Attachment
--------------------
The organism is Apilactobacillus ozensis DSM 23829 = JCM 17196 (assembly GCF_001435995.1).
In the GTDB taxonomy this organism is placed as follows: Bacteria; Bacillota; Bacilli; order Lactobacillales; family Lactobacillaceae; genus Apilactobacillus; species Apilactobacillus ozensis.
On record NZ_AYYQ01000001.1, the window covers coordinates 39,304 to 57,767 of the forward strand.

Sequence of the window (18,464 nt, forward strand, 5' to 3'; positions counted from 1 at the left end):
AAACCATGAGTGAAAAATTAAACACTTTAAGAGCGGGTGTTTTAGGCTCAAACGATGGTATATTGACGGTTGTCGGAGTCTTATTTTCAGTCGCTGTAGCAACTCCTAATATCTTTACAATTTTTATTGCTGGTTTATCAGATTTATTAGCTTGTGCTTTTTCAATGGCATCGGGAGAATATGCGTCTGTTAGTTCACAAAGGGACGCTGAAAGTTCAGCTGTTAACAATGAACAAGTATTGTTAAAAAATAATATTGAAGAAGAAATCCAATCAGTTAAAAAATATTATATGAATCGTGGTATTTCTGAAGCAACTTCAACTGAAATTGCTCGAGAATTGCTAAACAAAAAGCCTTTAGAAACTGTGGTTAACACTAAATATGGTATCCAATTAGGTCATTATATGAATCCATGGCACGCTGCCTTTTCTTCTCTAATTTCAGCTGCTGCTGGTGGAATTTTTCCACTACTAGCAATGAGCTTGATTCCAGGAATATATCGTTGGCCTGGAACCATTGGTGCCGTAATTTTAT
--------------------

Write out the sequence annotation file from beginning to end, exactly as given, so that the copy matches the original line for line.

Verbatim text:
The organism is Apilactobacillus ozensis DSM 23829 = JCM 17196 (assembly GCF_001435995.1).
In the GTDB taxonomy this organism is placed as follows: Bacteria; Bacillota; Bacilli; order Lactobacillales; family Lactobacillaceae; genus Apilactobacillus; species Apilactobacillus ozensis.
On record NZ_AYYQ01000001.1, the window covers coordinates 39,304 to 57,767 of the forward strand.

Sequence of the window (18,464 nt, forward strand, 5' to 3'; positions counted from 1 at the left end):
AAACCATGAGTGAAAAATTAAACACTTTAAGAGCGGGTGTTTTAGGCTCAAACGATGGTATATTGACGGTTGTCGGAGTCTTATTTTCAGTCGCTGTAGCAACTCCTAATATCTTTACAATTTTTATTGCTGGTTTATCAGATTTATTAGCTTGTGCTTTTTCAATGGCATCGGGAGAATATGCGTCTGTTAGTTCACAAAGGGACGCTGAAAGTTCAGCTGTTAACAATGAACAAGTATTGTTAAAAAATAATATTGAAGAAGAAATCCAATCAGTTAAAAAATATTATATGAATCGTGGTATTTCTGAAGCAACTTCAACTGAAATTGCTCGAGAATTGCTAAACAAAAAGCCTTTAGAAACTGTGGTTAACACTAAATATGGTATCCAATTAGGTCATTATATGAATCCATGGCACGCTGCCTTTTCTTCTCTAATTTCAGCTGCTGCTGGTGGAATTTTTCCACTACTAGCAATGAGCTTGATTCCAGGAATATATCGTTGGCCTGGAACCATTGGTGCCGTAATTTTAT